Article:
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I introduced the concept of culture and have argued that it helps to explain some of the seemingly incomprehensible and irrational aspects of what goes on in groups and organizations. JLBC Cadets The variety of elements that people perceive to be "culture" was reviewed, leading to a formal definition that emphasizes shared learning experiences that show, in turn, shared, taken-for-granted basic assumptions held by the members of the group or organization.

It follows that any group with a stable membership and a history of shared learning will have developed some level of culture. Still, a group with either a considerable turnover of members and leaders or a history lacking in challenging events may well lack any shared assumptions. Not every collection of people develops a culture; in fact, we tend to use the term group rather than, say, crowd or collection of people only when there has been enough of a shared history for some degree of culture formation to have taken place.

JLBC Cadets Once a set of shared assumptions has come to be taken for granted, it determines much of the group's behavior. The rules and norms are taught to newcomers in a socialization process that reflects culture. To define culture, one must go below the behavioral level because behavioral regularities can be caused by forces other than culture. Even large organizations and entire occupations can have a common culture if there has been enough of a history of shared experience. Finally, I noted that the shared assumptions would form a paradigm, with more or less central or governing beliefs driving the system, much as specific genes cause the genetic structure of human DNA.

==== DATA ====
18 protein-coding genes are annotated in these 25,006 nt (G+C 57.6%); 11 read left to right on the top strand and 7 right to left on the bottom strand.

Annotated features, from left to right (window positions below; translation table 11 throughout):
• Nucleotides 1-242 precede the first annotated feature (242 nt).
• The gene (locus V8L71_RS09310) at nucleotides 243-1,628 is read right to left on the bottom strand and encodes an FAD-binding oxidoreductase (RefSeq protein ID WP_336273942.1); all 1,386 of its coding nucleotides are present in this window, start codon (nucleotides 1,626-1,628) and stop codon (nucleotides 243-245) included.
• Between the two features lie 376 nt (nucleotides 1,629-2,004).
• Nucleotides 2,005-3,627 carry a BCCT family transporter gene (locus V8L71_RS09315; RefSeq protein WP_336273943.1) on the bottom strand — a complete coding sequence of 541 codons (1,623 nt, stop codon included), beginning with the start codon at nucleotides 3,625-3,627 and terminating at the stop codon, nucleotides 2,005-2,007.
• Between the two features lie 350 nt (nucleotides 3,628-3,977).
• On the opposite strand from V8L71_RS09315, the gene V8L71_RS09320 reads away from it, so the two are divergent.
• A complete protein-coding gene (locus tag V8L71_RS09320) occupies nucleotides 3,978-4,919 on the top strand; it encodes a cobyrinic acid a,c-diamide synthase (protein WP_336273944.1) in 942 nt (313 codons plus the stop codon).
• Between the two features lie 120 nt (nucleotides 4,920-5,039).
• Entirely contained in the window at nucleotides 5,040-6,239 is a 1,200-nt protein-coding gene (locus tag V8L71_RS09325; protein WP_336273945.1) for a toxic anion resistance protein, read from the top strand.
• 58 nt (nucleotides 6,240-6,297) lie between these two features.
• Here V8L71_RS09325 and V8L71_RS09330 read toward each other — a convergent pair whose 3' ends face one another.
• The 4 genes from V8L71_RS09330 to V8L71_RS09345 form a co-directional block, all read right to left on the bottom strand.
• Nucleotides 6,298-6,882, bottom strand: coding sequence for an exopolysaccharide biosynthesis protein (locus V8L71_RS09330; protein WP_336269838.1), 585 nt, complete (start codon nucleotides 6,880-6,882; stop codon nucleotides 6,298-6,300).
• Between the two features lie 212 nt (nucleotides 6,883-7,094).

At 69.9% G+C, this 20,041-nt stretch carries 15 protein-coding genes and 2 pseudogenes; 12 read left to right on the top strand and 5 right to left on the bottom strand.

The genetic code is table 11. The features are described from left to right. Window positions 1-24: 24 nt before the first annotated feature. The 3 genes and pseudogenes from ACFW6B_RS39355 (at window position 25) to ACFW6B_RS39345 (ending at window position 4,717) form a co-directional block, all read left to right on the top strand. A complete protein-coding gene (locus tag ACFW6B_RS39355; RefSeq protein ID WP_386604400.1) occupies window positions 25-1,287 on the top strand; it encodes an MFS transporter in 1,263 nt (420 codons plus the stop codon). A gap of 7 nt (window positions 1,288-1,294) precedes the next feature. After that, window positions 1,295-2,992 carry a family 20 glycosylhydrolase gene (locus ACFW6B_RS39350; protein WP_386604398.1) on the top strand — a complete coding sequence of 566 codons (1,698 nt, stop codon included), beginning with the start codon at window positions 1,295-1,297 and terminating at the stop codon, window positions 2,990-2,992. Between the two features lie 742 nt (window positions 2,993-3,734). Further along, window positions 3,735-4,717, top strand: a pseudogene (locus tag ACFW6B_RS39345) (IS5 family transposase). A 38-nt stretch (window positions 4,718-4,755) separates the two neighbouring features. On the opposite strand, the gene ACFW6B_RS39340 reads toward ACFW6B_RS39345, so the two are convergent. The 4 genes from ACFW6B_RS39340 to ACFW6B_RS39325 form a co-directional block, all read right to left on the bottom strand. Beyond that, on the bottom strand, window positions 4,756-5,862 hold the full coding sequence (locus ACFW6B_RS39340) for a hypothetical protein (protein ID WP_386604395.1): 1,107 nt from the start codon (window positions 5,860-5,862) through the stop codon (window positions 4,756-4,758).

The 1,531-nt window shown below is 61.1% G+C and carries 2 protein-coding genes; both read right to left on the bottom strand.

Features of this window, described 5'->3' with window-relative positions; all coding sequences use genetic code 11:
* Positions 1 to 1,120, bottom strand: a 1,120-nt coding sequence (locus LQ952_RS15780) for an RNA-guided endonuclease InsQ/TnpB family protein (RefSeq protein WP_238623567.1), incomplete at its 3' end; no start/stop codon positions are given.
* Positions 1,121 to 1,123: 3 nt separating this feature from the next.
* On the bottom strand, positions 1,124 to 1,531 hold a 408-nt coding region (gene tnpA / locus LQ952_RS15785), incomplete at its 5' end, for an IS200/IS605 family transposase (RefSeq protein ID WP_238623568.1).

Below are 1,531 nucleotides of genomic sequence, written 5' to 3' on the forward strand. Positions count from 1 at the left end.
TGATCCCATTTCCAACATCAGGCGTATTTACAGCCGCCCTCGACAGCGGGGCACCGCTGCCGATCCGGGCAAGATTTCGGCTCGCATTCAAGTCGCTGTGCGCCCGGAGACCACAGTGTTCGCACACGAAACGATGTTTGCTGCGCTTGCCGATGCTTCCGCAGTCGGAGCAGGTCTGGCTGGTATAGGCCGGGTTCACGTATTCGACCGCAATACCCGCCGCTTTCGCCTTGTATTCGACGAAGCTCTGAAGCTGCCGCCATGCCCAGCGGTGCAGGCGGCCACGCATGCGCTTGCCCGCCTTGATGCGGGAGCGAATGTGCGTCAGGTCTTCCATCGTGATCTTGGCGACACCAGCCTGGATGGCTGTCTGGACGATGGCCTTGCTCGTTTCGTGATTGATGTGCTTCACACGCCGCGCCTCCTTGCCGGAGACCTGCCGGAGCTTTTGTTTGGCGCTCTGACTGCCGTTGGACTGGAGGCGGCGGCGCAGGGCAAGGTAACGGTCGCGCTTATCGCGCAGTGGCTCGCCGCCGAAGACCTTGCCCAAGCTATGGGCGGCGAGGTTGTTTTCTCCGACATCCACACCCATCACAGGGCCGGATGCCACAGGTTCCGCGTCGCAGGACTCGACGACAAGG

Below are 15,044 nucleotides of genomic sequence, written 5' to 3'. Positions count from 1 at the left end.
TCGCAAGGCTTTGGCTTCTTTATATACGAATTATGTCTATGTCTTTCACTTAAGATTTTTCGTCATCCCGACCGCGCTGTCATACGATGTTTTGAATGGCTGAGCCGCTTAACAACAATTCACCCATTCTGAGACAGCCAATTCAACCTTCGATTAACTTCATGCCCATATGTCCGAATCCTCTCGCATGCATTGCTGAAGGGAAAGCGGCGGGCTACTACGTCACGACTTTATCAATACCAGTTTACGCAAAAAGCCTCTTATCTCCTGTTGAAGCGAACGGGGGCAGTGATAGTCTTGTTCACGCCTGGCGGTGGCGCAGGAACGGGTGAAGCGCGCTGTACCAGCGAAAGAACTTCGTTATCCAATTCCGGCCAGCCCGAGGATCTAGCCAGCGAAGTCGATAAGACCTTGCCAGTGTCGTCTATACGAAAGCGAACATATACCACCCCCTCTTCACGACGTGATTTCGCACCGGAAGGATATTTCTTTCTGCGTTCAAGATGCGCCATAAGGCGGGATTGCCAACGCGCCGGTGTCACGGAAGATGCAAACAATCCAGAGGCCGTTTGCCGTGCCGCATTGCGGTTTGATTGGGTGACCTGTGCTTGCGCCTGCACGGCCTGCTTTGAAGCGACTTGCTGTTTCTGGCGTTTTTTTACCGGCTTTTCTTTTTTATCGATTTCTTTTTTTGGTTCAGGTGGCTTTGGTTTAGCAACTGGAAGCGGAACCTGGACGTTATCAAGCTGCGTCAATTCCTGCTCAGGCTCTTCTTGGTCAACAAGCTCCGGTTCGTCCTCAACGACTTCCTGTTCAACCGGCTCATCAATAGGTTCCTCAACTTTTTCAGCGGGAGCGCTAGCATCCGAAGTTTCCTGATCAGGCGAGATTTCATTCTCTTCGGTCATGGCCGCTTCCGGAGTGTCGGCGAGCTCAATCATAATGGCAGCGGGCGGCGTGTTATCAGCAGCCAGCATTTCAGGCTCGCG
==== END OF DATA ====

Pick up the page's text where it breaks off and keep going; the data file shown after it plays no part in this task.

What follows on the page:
JLBC Cadet's Culture and leadership are two sides of the same coin in that leaders first create cultures when they create groups and organizations. Once cultures exist, they determine the criteria for leadership and thus determine who will or will not be a leader. But if elements of culture become dysfunctional, it is the unique function of leadership.

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